Government 2.0: The Problems of Empowerment

Government 2.0 shares much with BI, including its premise that information empowers. It also shares some familiar problems.

The promise of the so-called Government 2.0 seems clear: well-presented government data made available online, along with a new culture of openness among officials and inspiration among the public, will let citizenship bloom -- resulting in citizen-produced information, ideas and insight. It will all operate with the same fluid ease and popularity as today's Wikipedia, blogs, and social-networking sites.

A small parade has formed to promote the idea. One bandleader is Don Tapscott, veteran visionary for things technical. He was onto the promise of the Internet early, and he is co-author of Wikinomics: How Mass Collaboration Changes Everything (2008, Portfolio).

He believes in the wisdom of the swarm. He said during his conversation in May on National Public Radio's Talk of the Nation, "People will do the right thing if given a chance."

So far, so good.

Upon closer examination, this idea looks like a new variety of business intelligence applied to government. Like BI, it's about visibility, transparency, and empowerment. It may end up using many of the same tools for data visualization, data cleaning, harvesting unstructured data, and other needs. It may also have many of the same problems.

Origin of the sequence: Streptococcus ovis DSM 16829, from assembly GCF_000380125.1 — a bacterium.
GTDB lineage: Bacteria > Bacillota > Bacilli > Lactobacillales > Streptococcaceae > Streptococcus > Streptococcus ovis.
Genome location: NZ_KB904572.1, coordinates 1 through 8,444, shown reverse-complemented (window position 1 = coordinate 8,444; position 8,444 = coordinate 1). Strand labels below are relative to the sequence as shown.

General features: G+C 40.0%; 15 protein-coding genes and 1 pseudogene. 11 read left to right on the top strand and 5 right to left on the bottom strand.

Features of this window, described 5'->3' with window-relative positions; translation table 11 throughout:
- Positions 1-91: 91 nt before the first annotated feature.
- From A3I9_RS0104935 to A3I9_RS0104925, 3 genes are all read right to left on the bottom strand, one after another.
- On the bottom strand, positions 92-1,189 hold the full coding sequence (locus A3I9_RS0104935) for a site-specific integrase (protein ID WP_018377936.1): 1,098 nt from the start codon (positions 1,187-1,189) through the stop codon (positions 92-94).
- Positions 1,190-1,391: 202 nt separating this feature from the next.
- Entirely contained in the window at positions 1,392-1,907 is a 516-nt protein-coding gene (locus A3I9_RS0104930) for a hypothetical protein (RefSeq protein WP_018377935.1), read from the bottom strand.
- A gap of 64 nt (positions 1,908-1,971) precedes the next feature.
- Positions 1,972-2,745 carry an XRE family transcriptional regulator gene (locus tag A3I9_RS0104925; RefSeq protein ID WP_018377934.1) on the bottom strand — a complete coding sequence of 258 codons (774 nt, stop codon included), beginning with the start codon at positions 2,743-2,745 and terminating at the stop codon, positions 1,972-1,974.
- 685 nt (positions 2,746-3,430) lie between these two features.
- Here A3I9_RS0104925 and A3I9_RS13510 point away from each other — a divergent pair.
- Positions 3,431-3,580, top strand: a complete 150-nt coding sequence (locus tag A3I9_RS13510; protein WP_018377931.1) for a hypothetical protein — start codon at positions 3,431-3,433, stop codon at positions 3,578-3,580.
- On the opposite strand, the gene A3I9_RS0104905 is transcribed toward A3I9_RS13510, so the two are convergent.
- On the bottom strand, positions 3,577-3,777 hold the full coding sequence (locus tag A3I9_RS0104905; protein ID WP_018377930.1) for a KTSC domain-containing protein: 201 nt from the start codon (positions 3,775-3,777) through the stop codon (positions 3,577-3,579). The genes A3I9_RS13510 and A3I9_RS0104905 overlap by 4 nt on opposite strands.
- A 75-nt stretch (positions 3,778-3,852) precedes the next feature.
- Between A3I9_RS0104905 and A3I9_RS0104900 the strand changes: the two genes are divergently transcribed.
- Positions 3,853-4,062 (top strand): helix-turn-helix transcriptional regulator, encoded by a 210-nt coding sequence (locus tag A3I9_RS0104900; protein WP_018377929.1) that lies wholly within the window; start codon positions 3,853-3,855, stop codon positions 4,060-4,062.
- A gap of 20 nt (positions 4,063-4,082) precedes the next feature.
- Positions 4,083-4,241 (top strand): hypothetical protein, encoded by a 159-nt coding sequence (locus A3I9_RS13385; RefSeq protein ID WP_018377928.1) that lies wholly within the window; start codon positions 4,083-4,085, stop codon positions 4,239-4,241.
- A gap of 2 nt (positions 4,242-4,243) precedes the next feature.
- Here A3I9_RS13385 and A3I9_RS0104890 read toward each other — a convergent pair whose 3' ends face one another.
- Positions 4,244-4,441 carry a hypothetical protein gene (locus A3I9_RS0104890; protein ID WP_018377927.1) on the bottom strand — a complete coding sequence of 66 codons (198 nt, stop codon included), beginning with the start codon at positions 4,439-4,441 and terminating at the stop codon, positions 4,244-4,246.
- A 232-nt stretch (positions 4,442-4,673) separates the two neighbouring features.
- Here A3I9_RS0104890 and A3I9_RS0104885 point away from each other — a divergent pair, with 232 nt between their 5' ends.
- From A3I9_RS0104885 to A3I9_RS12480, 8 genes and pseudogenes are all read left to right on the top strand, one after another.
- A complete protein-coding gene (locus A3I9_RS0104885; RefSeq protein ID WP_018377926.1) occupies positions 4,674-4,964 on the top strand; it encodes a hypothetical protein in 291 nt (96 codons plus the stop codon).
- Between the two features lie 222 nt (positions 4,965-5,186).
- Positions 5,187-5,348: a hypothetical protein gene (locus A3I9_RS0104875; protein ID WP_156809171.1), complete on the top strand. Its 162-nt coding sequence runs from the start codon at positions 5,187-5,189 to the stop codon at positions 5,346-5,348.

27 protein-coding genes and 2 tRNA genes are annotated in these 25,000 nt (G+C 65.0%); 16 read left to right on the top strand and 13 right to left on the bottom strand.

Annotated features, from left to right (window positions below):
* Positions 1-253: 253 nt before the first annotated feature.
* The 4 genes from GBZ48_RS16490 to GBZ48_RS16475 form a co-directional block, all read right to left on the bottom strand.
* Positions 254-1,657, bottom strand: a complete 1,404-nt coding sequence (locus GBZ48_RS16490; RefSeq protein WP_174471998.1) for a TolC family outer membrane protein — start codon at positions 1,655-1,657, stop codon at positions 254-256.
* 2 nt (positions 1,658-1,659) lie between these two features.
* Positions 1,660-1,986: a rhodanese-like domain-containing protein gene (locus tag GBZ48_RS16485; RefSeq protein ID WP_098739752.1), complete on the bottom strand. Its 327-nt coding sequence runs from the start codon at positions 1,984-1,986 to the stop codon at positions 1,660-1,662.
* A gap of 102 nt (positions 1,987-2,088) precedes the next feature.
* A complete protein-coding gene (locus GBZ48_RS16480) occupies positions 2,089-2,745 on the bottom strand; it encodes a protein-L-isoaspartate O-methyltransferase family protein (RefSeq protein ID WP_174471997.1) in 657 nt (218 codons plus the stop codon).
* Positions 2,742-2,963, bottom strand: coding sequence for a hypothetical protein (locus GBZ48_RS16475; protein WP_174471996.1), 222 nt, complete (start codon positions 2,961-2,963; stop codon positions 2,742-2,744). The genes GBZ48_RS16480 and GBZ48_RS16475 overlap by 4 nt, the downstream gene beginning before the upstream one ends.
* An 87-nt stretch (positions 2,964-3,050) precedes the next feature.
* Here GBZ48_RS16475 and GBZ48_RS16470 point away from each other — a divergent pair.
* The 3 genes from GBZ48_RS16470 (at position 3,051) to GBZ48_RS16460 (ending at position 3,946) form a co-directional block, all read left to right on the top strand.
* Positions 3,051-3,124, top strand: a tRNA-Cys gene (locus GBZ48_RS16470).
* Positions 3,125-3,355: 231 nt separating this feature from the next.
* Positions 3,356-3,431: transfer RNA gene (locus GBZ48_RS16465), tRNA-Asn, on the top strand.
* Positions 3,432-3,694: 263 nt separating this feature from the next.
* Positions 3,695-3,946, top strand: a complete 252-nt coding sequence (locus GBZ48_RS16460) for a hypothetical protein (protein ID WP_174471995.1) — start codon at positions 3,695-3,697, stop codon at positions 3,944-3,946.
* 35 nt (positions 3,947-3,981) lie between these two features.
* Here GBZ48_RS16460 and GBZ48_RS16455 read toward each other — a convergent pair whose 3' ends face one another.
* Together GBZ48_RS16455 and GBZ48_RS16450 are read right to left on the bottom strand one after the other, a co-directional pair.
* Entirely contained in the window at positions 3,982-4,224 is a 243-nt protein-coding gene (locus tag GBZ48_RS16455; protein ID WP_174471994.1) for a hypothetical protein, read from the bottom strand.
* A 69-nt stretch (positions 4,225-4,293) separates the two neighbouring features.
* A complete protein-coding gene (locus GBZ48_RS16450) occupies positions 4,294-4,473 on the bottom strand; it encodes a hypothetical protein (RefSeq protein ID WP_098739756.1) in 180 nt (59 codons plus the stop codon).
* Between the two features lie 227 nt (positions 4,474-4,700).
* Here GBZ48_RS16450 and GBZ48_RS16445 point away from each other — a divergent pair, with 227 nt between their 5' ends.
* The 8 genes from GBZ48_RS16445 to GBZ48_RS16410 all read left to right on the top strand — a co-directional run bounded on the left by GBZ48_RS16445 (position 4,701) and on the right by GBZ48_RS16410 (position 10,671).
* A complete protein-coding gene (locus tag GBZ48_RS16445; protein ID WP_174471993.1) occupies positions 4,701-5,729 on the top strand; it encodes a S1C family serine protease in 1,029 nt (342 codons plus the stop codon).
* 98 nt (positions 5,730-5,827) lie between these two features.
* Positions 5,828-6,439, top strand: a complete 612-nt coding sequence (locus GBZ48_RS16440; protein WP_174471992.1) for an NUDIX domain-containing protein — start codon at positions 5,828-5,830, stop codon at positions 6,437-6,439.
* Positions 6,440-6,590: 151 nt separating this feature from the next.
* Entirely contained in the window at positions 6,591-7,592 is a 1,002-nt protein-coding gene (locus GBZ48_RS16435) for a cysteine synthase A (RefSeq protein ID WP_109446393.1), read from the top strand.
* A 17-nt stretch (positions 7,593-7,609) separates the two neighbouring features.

I looked hard for nuts-and-bolts thinking. I found examples of Government 2.0 projects, but not much on the practicalities of a large-scale push. Contacts with Tapscott's nGenera organization resulted in just more theory and fanfare.

Within hours of Tapscott's segment on Talk of the Nation, metrics maven Tom Davenport, author of Competing on Analytics (2007, Harvard Business School), expressed skepticism in his blog: "There may be a few hitches in this miraculous transformation."

The hitches may sound familiar to those who've watched BI try to grow within an organization.

One hitch might be too much faith in technology. In most of what I've seen written about Government 2.0, technology seems to come first. Tapscott points to a Wall Street Journal column by L. Gordon Crovitz, who writes, "Democracy and governing are complex topics, but this makes it all the more important to apply technology as a solution."

Technology is fine, and it does enable us to do more. I agree more, however, with BI consultant and teacher Dave Wells on its role: "Insight happens between the ears of people and in the conversations between those people."

If Government 2.0 is really all about conversation, how revolutionary is it? On Talk of the Nation, Tapscott observed that today's political culture is "predatory" and that it must change. Can technology do the job?

The actual revolution might lie in a healthy willingness to offer ideas, to listen and to tolerate disagreement. I don't see such a massive change of culture occurring without training and incentives.

Here are at least four other hitches I foresee.